Maynard Handley wrote:
> (1) There are no particles, only fields. There is an EM field, an electron
> field etc.
But "particle" is an extraordinarily useful fiction, and the working
physicist blithely talks about particles as though they really existed,
except when he is doing work that requires making the distinct. Even QFT
is normally done by using creation (of "particles") and annihilation (of
"particles") operators. Of course, those "particles" are not a good
match for a layman's intuition ;-)
> (2) In a model of NON-INTERACTING fields, the "amount" of field (VERY
> roughly, it's amplitude, more carefully its energy) can only change by
> discrete amounts. This is in contrast to a classical field where the
> amount of energy can change by any amount no matter how small.
No way! Quantization of the Hamiltonian is characteristic of bounded
systems, and the Hamiltonian of a free field has a continuos spectrum.
See Principles of Quantum Mechanics by PAM Dirac for a dated but very
readable treatment.
> (4) What really makes a field theory a quantum field theory (and gives you
> the behavior above) is that the entity one cares about, the state, the
> element of one's Hilbert space, is now a superposition of all the possible
> classical field configurations weighted with some complex number.
> (Appreciating this also makes it clear the link between QFT and
> statistical mechanics where one likewise deals with configurations of all
> possible classical fields weighted in some fashion, only this time by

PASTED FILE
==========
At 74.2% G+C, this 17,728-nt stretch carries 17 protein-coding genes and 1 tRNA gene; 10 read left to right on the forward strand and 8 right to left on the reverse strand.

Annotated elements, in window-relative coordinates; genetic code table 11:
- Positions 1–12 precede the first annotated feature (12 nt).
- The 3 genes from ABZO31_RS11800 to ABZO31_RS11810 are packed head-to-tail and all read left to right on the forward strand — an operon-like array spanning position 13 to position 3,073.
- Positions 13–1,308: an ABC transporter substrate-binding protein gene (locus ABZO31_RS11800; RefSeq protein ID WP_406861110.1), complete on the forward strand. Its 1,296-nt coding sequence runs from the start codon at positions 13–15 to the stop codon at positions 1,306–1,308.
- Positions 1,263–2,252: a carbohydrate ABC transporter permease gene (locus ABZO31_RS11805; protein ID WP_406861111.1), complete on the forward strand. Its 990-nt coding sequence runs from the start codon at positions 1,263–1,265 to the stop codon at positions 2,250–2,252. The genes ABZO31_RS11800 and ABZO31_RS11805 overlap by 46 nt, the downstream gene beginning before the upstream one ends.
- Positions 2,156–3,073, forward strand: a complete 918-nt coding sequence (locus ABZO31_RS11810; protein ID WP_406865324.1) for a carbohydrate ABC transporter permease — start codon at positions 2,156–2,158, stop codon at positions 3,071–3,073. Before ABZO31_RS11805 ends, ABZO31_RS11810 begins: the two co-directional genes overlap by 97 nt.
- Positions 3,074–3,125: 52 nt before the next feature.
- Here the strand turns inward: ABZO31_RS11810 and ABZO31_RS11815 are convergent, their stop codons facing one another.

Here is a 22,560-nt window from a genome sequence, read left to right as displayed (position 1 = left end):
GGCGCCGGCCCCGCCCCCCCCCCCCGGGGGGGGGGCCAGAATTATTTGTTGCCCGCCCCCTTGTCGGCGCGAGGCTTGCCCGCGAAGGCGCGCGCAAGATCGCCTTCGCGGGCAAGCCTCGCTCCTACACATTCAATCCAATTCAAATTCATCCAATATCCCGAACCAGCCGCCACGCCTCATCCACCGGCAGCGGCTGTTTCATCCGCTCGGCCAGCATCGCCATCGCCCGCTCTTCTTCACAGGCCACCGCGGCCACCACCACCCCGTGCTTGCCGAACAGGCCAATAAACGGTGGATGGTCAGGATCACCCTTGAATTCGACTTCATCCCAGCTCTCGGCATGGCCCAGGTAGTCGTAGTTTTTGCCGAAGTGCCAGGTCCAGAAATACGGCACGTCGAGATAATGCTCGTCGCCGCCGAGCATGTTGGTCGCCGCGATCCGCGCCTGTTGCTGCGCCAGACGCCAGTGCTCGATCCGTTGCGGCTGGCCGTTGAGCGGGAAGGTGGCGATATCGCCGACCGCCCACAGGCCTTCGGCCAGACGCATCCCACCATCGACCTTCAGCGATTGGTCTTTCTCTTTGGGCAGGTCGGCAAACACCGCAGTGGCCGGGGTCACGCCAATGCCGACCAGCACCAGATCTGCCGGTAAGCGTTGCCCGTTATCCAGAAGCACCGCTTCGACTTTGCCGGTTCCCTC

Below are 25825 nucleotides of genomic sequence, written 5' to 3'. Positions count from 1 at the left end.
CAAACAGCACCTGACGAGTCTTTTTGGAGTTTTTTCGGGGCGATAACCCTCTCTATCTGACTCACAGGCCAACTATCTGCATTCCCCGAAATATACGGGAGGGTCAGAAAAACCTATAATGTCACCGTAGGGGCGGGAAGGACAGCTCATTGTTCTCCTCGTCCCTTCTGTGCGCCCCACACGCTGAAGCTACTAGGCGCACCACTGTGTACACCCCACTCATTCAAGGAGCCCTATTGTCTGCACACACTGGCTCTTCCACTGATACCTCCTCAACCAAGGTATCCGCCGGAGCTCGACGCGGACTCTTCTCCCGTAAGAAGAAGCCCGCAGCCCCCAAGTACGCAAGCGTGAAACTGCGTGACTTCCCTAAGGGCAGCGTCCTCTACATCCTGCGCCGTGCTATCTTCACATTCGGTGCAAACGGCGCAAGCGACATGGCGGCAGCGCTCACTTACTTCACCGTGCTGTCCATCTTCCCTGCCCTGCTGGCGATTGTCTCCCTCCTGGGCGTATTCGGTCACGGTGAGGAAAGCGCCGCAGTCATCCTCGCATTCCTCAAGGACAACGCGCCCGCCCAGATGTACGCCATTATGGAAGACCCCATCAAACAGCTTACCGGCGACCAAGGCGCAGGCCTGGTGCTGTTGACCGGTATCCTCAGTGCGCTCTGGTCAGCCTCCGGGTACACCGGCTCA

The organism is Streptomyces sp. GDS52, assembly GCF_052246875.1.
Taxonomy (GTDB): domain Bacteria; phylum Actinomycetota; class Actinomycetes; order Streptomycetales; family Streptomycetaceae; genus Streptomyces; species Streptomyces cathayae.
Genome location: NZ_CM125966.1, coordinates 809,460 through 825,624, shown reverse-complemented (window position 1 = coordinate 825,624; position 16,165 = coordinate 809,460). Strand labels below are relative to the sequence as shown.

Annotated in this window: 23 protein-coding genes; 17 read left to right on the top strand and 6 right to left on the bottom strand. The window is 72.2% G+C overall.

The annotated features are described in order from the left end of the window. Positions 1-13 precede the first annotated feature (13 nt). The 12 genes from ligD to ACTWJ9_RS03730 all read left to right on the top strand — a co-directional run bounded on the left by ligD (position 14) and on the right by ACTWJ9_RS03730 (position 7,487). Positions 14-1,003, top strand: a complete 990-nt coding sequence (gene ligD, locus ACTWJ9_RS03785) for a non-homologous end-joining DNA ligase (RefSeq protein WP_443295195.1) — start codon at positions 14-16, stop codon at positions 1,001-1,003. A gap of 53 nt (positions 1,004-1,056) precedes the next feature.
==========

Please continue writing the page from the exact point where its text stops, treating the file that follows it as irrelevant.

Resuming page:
> Exp[-kT].)
You can't map classical field configurations into QM, since that would
require simultaneous measurements of non commuting observables. I
suspect that you are thinking of path integrals, but that is another
kettle of fish entirely.
> However in all of this, particles never appear. The interactions that are
> claimed as particle interactions (eg photoelectric effect, compton effect)
> are still field-field interactions (electron field interacting with EM
> field) with all that entails with respect to being spread over space and
> time.
Actually, those are examples of observables whose spectra are discrete
when the system is confined. And, again, "particle" is a useful
shorthand when discussing them.
> What is causing the localization is NOT that the entities involved
> are particles, but that whatever it is that causes collapse of the wave
> function (which as I have said before looks to be gravity) favors a
> particular basis for Hilbert space which is based on localized fields.
Begging the question of whether the collapse of the wave function is
real or just another useful fiction. It is just as easy to do QM without
it.
> Yes this stuff is hard and abstract. To understand it well, one needs to
> start by learning a lot of somewhat recondite mathematics,
Unless you're doing string theory, the required Mathematics is fairly
basic; Linear Algebra, Functional Analysis, a little Group Theory and a
bit of Fiber Bundles. The real problem is that most physicists are
incredibly sloppy about their Mathematics, and sometimes it's decades
before things are redone on a sound basis. That only reason that it
works is that they are able to use their physical intuition to avoid
some of the booby traps.
> a bunch of
> mumbo-jumbo mystic incantations, "wave-particle duality, virtual
> particles, uncertainty principle", much like say the atomic theory of
> Democritus.
Well, the Jeremy Rifkins of the world may sling those terms around
without understanding them, but they are really pretty clear. For
instance, the Heisenberg Uncetainty Principle is just a measure of the
degree to which P and Q do not Commute and "virtual particles" are a
convenient shorthand for computations.
--
Shmuel (Seymour J.) Metz
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